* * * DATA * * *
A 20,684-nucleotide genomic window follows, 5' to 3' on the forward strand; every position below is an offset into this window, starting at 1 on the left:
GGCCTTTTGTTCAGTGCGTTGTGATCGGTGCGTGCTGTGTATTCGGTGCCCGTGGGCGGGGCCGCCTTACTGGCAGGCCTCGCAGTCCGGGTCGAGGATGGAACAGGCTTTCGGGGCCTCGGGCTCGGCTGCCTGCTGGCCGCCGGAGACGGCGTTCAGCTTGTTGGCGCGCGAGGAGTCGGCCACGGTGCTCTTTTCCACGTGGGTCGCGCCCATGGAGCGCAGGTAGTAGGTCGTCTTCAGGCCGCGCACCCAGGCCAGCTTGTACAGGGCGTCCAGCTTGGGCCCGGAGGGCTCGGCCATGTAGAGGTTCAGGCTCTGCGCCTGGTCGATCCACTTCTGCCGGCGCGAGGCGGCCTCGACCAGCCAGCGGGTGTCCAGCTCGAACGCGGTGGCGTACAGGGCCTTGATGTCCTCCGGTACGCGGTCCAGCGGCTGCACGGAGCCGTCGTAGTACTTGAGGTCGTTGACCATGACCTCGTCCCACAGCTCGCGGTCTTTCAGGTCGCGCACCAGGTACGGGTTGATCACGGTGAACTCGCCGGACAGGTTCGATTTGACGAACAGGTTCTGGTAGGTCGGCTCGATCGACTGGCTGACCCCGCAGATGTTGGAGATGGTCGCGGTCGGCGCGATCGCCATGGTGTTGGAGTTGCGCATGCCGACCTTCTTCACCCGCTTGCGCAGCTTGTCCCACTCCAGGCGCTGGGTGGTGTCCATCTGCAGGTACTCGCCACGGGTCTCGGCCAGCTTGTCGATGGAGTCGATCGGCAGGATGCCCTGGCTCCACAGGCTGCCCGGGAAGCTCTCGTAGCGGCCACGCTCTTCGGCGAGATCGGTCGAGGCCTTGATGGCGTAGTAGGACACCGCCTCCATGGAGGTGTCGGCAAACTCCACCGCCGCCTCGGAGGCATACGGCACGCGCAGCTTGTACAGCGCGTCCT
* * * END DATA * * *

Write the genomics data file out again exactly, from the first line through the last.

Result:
A 20,684-nucleotide genomic window follows, 5' to 3' on the forward strand; every position below is an offset into this window, starting at 1 on the left:
GGCCTTTTGTTCAGTGCGTTGTGATCGGTGCGTGCTGTGTATTCGGTGCCCGTGGGCGGGGCCGCCTTACTGGCAGGCCTCGCAGTCCGGGTCGAGGATGGAACAGGCTTTCGGGGCCTCGGGCTCGGCTGCCTGCTGGCCGCCGGAGACGGCGTTCAGCTTGTTGGCGCGCGAGGAGTCGGCCACGGTGCTCTTTTCCACGTGGGTCGCGCCCATGGAGCGCAGGTAGTAGGTCGTCTTCAGGCCGCGCACCCAGGCCAGCTTGTACAGGGCGTCCAGCTTGGGCCCGGAGGGCTCGGCCATGTAGAGGTTCAGGCTCTGCGCCTGGTCGATCCACTTCTGCCGGCGCGAGGCGGCCTCGACCAGCCAGCGGGTGTCCAGCTCGAACGCGGTGGCGTACAGGGCCTTGATGTCCTCCGGTACGCGGTCCAGCGGCTGCACGGAGCCGTCGTAGTACTTGAGGTCGTTGACCATGACCTCGTCCCACAGCTCGCGGTCTTTCAGGTCGCGCACCAGGTACGGGTTGATCACGGTGAACTCGCCGGACAGGTTCGATTTGACGAACAGGTTCTGGTAGGTCGGCTCGATCGACTGGCTGACCCCGCAGATGTTGGAGATGGTCGCGGTCGGCGCGATCGCCATGGTGTTGGAGTTGCGCATGCCGACCTTCTTCACCCGCTTGCGCAGCTTGTCCCACTCCAGGCGCTGGGTGGTGTCCATCTGCAGGTACTCGCCACGGGTCTCGGCCAGCTTGTCGATGGAGTCGATCGGCAGGATGCCCTGGCTCCACAGGCTGCCCGGGAAGCTCTCGTAGCGGCCACGCTCTTCGGCGAGATCGGTCGAGGCCTTGATGGCGTAGTAGGACACCGCCTCCATGGAGGTGTCGGCAAACTCCACCGCCGCCTCGGAGGCATACGGCACGCGCAGCTTGTACAGCGCGTCCT